Her mother Irene’s former life as a young Vietnam War widow turned hippie in the late 1960s is also part of Sam’s search for her roots. Irene has since moved up the social ladder through marriage to a bourgeois white-collar worker. She has a new baby, goes to psychology classes and now lives in Lexington, a much larger Kentuckian town. As Sam has just finished high school, she now faces the decision of what to do next. Her mother wants her to join her and attend the University of Kentucky in Lexington. Sam, however, believes that it would be wrong to leave her uncle Emmett behind, just as Irene had done. She thinks he cannot manage without her and also tries very hard to reconcile Emmett and his former girlfriend Anita.
Sam’s move to Lexington would also mean leaving behind her hunky but a bit dim boyfriend Lonnie, with whom she will, however, finish during that summer anyway. Staying with Lonnie, she reckons, would eventually result in settling down in Hopewell, becoming a wife and mother: a fate she is not willing to subscribe to, unlike her pregnant friend Dawn who seems quite happy to do so. Furthermore, when Sam becomes involved with Emmett’s vet friends, she develops a crush on one of them, Tom, a car mechanic.
Sam’s grandparents on her fathers and mothers side represent a much older generation and different, more traditional lifestyle, in stark contrast to Sam’s and Emmett’s: Especially Dwayne’s parents, Mamaw and Pap Hughes, who live on a farm outside the town, incorporate the hard life and backward attitudes of rural society, invoked also by their use of dialectal expressions in the novel. Sam, on the other hand, is a thoroughly modern girl, she does part-time jobs, loves hanging out in shopping malls with her friends, takes contraceptive pills, occasionally drinks alcohol and from time to time smokes a joint provided by her uncle Emmett.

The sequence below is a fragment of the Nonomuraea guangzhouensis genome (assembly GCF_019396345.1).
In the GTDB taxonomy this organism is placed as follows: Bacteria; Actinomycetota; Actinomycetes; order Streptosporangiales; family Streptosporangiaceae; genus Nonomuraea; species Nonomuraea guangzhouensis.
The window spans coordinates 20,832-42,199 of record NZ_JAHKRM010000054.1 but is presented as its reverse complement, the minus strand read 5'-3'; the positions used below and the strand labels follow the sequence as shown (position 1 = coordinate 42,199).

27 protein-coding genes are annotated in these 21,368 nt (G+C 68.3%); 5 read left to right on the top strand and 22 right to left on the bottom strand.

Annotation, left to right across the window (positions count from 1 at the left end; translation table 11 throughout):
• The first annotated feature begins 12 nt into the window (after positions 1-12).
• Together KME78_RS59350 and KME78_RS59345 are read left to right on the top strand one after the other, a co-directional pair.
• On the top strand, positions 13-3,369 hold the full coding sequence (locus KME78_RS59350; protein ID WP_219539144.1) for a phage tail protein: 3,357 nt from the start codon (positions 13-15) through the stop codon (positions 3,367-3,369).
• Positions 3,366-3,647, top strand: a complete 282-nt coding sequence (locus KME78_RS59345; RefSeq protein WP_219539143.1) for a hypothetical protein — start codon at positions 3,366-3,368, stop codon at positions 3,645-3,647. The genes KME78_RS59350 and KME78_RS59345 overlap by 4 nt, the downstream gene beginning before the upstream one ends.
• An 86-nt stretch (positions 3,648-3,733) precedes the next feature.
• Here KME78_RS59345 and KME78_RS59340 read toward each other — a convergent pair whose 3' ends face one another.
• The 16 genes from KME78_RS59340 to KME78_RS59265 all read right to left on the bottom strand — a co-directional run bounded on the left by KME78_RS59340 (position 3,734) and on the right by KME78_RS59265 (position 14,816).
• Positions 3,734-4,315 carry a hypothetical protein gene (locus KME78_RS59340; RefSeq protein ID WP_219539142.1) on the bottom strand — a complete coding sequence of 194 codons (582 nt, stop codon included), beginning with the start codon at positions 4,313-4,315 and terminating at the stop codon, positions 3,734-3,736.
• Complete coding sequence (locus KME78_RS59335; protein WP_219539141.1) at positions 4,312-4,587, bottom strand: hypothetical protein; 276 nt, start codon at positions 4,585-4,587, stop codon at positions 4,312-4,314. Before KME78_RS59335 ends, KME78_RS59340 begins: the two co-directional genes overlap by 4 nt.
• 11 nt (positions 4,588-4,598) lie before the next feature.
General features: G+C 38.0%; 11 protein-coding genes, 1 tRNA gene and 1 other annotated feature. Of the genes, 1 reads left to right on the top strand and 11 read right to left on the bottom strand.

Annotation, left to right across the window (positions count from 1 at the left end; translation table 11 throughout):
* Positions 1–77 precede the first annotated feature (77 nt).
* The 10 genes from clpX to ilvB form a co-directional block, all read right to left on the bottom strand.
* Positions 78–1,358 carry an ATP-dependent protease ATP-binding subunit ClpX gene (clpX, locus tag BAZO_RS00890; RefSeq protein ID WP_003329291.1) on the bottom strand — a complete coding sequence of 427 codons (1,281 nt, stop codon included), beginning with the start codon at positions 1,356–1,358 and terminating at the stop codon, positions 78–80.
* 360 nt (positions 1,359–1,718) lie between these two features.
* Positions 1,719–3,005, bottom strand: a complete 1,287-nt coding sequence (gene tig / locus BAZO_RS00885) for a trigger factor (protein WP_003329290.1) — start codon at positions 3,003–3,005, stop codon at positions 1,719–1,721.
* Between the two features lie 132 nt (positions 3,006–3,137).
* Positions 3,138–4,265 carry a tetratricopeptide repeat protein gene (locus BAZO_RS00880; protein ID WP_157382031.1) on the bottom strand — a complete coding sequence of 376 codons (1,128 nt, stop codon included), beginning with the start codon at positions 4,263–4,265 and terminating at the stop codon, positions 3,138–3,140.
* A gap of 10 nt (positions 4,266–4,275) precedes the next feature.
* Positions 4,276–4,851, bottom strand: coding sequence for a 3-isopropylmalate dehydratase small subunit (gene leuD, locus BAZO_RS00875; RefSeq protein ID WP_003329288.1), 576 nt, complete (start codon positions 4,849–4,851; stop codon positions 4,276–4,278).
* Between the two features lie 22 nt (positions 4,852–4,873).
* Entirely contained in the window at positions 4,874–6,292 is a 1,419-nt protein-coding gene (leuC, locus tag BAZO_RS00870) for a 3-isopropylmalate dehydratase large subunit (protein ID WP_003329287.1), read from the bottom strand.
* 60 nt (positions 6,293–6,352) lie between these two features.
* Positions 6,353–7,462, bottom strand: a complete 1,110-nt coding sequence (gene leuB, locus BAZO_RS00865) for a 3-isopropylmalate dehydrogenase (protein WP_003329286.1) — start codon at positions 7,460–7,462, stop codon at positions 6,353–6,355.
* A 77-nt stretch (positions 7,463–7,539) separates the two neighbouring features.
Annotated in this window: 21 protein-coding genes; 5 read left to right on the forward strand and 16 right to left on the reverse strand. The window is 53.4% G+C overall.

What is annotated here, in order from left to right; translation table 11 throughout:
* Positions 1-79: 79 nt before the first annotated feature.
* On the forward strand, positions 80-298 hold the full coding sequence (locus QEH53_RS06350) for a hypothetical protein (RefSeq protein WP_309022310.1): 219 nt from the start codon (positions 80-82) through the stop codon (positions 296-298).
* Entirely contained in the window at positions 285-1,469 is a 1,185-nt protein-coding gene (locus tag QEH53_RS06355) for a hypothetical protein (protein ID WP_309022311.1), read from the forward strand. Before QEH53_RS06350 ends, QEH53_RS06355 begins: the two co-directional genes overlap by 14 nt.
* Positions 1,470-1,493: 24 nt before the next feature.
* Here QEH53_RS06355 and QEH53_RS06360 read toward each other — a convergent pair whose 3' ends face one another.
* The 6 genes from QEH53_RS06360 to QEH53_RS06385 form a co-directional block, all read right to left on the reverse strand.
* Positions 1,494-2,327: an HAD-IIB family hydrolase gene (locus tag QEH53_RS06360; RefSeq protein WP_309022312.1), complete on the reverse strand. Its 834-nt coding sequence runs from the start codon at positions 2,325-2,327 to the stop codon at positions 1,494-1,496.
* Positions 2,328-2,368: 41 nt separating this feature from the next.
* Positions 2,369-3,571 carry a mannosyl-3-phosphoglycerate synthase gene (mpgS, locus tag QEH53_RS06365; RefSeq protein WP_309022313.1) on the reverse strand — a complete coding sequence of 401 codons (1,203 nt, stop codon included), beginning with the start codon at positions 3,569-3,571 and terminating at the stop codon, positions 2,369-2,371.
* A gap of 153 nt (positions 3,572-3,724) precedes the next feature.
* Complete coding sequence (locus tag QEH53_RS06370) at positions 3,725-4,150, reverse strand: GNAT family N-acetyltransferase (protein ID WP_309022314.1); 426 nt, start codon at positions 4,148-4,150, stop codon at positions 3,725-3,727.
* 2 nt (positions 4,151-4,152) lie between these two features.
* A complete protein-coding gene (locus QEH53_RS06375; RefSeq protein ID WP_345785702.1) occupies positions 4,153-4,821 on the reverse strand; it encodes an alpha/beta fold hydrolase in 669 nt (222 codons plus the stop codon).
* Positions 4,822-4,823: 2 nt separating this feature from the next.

The latter, although an outsider since his return from Vietnam, is nevertheless liked by many. Emmett doesn’t believe in steady work and in general rejects what he sees as a very backward way of living in Hopewell. By the 1980s, he has become rather sedate in his ways, in contrast to the 1960s, his wild years, when he had brought a group of hippies and with it a short whiff of counterculture to the small town.
In Country consists of three distinctive parts. Part One and Three, which describe Sam, Emmett and Mamaw Hughes’ trip to the Vietnam War Memorial in Washington D.C., are mostly written in the present tense and therefore creating a sense of great immediacy. Right from the beginning, we as readers are thrown “in medias res”, and despite some explicatory sentences about age and relationship of the three characters, a lot of questions remain open: Why are they going to Washington? What happened during that summer? What happened in the swamp? (see Mason, Country 3-8) These “gaps of meaning” build up a kind of suspense; and the answers to these riddles will eventually be revealed in the middle part, which is written in the past tense. In cinematic terms, one would speak of a flashback. A few pages into the third part, when the narration returns to the trio travelling towards Washington (Mason, Country 236), this is reflected on the linguistic level by switching back into present tense.
 The majority of biographical information is taken from Wilhelm 162-165. When additional sources were used, they are indicated in the main body.